Response to hypercapnia and exercise hyperpnea in graded anesthesia

T. Chonan, Y. Kikuchi, W. Hida, C. Shindoh, H. Inoue, H. Sasaki, T. Takishima

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5 Citations (Scopus)


We examined the relationship between response to hypercapnia and ventilatory response to exercise under graded anesthesia in eight dogs. The response to hypercapnia was measured by the CO2 rebreathing method under three grades of chloralose-urethan anesthesia. The degrees of response to hypercapnia (ΔV̇E/ΔPET(CO2), l·min-1·Torr-1) in light (L), moderate (M), and deep (D) anesthesia were 0.40 ± 0.05 (mean ± SE), 0.24 ± 0.03, and 0.10 ± 0.02, respectively, and were significantly different from each other. Under each grade of anesthesia, exercise was performed by electrically stimulating the bilateral femoral and sciatic nerves for 4 min. The time to reach 63% of full response of the increase in ventilation (τV̇E) after beginning of exercise was 28.3 ± 1.5, 38.1 ± 5.2, and 56.0 ± 6.1 s in L, M, and D, respectively. During steady-state exercise, minute ventilation (V̇E) in L, M, and D significantly increased to 6.17 ± 0.39, 5.14 ± 0.30, and 3.41 ± 0.16 l·min-1, from resting values of 3.93 ± 0.34, 2.97 ± 0.17, and 1.69 ± 0.14 l·min-1, respectively, while end-tidal CO2 tension (PET(CO2) in L decreased significantly to 34.8 ± 0.9 from 35.7 ± 0.9, did not change in M (38.9 ± 1.1 from 38.9 ± 0.8), and increased significantly in D to 47.3 ± 1.9 from 45.1 ± 1.7 Torr. These findings indicate that reduced response to hypercapnia is accompanied by a decrease of ventilatory response to exercise as anesthesia deepens.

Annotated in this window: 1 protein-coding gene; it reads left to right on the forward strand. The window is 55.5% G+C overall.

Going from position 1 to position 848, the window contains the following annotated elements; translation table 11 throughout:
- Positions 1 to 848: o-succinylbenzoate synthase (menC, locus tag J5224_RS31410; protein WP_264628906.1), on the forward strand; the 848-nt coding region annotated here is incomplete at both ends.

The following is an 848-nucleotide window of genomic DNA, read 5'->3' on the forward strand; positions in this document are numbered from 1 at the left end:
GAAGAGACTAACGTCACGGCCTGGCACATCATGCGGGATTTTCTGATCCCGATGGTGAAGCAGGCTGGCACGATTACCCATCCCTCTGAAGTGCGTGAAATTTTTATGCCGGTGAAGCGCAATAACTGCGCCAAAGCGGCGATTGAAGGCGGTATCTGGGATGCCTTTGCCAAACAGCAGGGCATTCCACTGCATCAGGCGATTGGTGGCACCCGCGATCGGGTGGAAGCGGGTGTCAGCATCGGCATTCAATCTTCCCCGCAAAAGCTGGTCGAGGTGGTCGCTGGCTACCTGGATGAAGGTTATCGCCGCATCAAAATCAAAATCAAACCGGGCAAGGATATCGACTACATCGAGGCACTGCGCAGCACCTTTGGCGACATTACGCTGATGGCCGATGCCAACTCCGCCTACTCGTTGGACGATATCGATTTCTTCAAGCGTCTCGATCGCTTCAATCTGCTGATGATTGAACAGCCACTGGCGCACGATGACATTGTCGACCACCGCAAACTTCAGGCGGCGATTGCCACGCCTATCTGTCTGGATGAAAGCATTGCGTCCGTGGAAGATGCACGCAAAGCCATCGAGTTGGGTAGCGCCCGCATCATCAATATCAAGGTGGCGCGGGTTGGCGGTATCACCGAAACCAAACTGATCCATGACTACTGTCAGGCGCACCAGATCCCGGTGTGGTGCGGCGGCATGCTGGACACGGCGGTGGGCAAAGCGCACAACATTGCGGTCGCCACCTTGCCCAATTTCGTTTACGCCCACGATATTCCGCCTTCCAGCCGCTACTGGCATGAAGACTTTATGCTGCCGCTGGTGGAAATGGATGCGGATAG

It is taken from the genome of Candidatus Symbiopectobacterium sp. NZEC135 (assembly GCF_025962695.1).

Original languageEnglish
Pages (from-to)1796-1802
Number of pages7
JournalJournal of Applied Physiology Respiratory Environmental and Exercise Physiology
Issue number6
Publication statusPublished - 1984

ASJC Scopus subject areas

  • Physiology
  • Endocrinology


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